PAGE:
As I was saying, in the main, we need our leaders to know that this time does not require for instance, an 84-year old Nigeria’s Ambassador to the United States, among other public officers who cannot be productive at this time. This is not to say that an 84-year old person cannot be productive, after all. This is a desperate time that requires desperate thinking and desperate planning to lift this country that the almighty God has raised to shape the destiny of the black race.
I had noted that, “It is a time for dynamic capabilities in public service for the most populous black nation on earth to be a country of significance too”. I mean dynamic capabilities, in this context, is not an ordinary term for just motivational speaking. The concept is a creation of critical thinkers in organizational theory.
Dynamic capability (in management and business education) is “the firm’s ability to integrate, build, and reconfigure internal and external competences to address rapidly changing environments” (David J. Teece, Gary Pisano, and Amy Shuen).
Dynamic capabilities can be distinguished from operational capabilities, which pertain to the current operations of an organization. Dynamic capabilities, by contrast, refer to “the capacity of an organization to purposefully create, extend, or modify its resource base” (Helfat et al., 2007). The basic assumption of the dynamic capabilities framework is that core competencies should be used to modify short-term competitive positions that can be used to build longer-term competitive advantage.
Three dynamic capabilities are necessary to meet new challenges. Organizations and their employees need the capability to learn quickly and to build strategic assets. New strategic assets such as capability, technology, and customer feedback have to be integrated within the company. Existing strategic assets have to be transformed or reconfigured.
Teece’s concept of dynamic capabilities essentially says that what matters for business is corporate agility: the capacity to (1) sense and shape opportunities and threats, (2) seize opportunities, and (3) maintain competitiveness through enhancing, combining, protecting, and, when necessary, reconfiguring the business enterprise’s intangible and tangible assets.
This is also why organisational development experts such as David Osborne and Ted Gaebler have been advocating that today’s governments should be reinvented to reflect governance system in the organised private sector. These experts are teaching the nations how entrepreneurial spirit can transform the public sector. There is no doubt that despite the political problems that the U.S mainstream media have been reporting in characterising the current President
Donald Trump, the U.S economy under him has been ding well. Most analysts are attributing that capability to the way the maverick, Trump, has been reinventing government, transforming the public sector through entrepreneurial spirit.
Specifically, you don’t have to like Trump and Trumpism before admitting that the restless Trump is reinforcing his already powerful country as an ‘entrepreneurial nation’. He has been fighting to reemphasise the inescapable fact that manufacturing is still the key to America’s future as RO Khanna, former U.S. Assistant Secretary of State of Commerce, continues to reiterate. Trumpism is fighting emerging superpowers through his America First slogan to restate that his country remains the greatest superpower of innovation. He has been sleepless in using his entrepreneurial skills to make the U.S manufacturing more competitive when it comes to making high-technology planes, cars, steel bars, fire suits, or even blenders, etc. In his time, a United States technology firm, Apple is now worth one trillion dollars, for the first time in their history. Don’t just tell us that it didn’t begin with him. But Trump, the disrupter has consolidated and improved on the economic policies his predecessors had begun.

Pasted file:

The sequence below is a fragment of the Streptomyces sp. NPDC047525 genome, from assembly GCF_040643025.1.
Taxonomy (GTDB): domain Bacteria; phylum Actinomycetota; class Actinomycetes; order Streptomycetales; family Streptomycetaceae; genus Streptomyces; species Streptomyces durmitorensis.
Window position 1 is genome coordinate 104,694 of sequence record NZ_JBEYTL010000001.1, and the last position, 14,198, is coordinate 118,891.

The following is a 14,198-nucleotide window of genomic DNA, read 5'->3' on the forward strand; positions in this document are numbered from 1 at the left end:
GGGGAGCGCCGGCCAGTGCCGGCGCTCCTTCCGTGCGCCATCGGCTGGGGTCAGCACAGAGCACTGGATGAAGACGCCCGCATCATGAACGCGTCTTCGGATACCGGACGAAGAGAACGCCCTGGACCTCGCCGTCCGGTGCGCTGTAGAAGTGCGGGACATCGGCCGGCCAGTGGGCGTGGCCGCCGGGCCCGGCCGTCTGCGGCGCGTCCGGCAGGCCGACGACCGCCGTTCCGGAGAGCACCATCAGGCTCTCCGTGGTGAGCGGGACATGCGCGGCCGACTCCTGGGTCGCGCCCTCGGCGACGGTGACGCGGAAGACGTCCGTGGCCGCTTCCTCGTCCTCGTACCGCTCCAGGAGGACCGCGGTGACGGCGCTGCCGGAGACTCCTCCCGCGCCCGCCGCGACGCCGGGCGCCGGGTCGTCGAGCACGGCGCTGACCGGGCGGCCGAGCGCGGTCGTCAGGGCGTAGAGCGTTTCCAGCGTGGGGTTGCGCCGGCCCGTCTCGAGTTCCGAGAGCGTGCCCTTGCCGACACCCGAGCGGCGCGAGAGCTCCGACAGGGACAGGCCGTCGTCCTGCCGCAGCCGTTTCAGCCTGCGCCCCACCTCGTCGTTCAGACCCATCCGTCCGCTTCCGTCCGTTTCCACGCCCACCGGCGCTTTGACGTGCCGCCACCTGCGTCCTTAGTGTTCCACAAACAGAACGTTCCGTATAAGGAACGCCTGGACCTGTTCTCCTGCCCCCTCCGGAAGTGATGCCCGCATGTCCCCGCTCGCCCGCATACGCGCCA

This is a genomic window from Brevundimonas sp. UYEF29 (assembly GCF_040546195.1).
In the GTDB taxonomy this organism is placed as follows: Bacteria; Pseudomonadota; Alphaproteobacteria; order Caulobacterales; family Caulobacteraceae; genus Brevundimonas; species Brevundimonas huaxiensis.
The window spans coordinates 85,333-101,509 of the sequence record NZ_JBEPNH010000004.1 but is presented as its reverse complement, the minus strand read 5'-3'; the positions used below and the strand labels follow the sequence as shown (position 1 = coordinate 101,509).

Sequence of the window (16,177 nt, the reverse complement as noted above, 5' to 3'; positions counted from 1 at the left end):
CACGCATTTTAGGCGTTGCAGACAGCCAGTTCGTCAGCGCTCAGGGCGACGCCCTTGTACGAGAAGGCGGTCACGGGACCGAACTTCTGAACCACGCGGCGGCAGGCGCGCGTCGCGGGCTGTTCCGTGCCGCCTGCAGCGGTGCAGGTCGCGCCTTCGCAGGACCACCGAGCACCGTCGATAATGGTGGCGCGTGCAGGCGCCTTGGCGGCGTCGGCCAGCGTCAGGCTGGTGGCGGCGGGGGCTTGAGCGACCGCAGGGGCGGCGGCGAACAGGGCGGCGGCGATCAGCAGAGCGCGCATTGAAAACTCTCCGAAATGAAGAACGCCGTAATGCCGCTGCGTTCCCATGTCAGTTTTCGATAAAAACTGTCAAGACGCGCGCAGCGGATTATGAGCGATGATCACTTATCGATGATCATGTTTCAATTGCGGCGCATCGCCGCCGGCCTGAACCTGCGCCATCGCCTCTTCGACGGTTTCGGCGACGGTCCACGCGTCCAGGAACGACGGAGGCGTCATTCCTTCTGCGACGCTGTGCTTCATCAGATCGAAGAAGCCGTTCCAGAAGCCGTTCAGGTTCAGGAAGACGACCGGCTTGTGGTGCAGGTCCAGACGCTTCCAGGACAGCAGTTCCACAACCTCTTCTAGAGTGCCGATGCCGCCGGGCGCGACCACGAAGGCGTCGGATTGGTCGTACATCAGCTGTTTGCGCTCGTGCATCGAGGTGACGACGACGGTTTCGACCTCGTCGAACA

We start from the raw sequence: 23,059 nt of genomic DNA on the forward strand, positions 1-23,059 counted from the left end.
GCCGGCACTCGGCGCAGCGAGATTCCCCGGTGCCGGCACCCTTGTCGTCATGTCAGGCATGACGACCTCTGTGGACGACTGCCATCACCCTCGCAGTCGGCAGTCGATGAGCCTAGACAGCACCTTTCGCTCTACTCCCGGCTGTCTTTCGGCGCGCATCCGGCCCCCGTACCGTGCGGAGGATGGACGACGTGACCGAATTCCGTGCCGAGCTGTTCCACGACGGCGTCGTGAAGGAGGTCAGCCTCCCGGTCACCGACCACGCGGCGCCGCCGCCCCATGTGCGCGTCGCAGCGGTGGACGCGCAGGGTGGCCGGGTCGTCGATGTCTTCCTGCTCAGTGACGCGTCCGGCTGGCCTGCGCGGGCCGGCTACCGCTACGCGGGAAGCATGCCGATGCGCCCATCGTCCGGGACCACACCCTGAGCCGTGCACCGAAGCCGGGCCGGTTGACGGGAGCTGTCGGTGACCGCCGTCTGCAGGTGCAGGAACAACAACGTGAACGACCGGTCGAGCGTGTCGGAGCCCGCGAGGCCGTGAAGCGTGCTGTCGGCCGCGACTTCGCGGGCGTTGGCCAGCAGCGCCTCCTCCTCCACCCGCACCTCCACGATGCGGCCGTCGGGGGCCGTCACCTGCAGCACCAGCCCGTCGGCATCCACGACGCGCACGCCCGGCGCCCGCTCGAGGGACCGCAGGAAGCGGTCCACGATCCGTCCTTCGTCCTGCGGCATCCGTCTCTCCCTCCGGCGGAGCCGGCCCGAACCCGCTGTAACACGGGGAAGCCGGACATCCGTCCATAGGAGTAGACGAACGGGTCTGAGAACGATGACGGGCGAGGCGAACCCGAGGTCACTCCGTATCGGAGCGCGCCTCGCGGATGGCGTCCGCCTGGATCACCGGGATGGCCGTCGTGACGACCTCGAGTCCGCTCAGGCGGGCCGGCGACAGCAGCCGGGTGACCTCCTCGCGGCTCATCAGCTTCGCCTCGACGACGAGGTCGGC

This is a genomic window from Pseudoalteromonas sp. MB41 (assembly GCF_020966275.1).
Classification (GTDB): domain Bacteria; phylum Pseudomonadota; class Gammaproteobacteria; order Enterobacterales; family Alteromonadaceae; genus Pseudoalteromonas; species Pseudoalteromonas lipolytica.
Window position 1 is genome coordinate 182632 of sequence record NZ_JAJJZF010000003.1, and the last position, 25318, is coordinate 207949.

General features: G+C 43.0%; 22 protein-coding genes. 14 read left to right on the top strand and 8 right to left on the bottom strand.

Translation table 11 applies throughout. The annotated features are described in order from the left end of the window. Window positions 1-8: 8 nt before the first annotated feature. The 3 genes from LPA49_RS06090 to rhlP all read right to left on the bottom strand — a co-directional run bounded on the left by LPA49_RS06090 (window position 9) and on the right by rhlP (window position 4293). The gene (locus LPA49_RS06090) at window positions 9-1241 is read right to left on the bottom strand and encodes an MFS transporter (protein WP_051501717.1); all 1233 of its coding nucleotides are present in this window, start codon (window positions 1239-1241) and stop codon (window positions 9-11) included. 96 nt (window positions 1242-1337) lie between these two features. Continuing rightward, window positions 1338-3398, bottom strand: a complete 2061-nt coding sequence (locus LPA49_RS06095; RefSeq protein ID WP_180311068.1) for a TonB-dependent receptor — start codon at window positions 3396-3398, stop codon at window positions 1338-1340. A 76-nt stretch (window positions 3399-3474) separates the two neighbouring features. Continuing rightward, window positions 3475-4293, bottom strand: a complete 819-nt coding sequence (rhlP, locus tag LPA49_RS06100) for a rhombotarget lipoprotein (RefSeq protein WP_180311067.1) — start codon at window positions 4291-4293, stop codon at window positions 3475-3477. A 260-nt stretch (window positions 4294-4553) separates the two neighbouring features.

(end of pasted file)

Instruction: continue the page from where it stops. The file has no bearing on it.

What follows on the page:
This is the road our leaders should be taking too in this 21st century when leaders, citizens, managers, workers and even teachers are being told daily to learn, unlearn and relearn, lest they become what a futurist, Alvin Toffler calls, “the illiterate of the 21st century”.
Specifically, president Buhari should not think of re-imposing his mediocre cabinet and heads of MDAs on the people again. As I was saying, what did the president expect from the two old Ambassadors he sent to the United States and the United Kingdom respectively? The 84-year old Nigeria’s Ambassador to the U.S, H.E Sylvanus Adiewere Nsofor lately became an object of social media joke when he was spotted with the CBN Governor Godwin Emefiele during the last month’s World Bank and IMF Spring Meeting in the United States. Even the walking stick he relied upon couldn’t assist him to walk straight. It was an eyesore too embarrassing to behold. No one has read any statements from him and his counterpart in London, H.E George Adesola Oguntade. Both are retired justices of Court of Appeal and Supreme Court respectively. The point is that we couldn’t have found any ‘dynamic capabilities’ or even dynamism in the two envoys in Washington and London since they were posted there in 2016.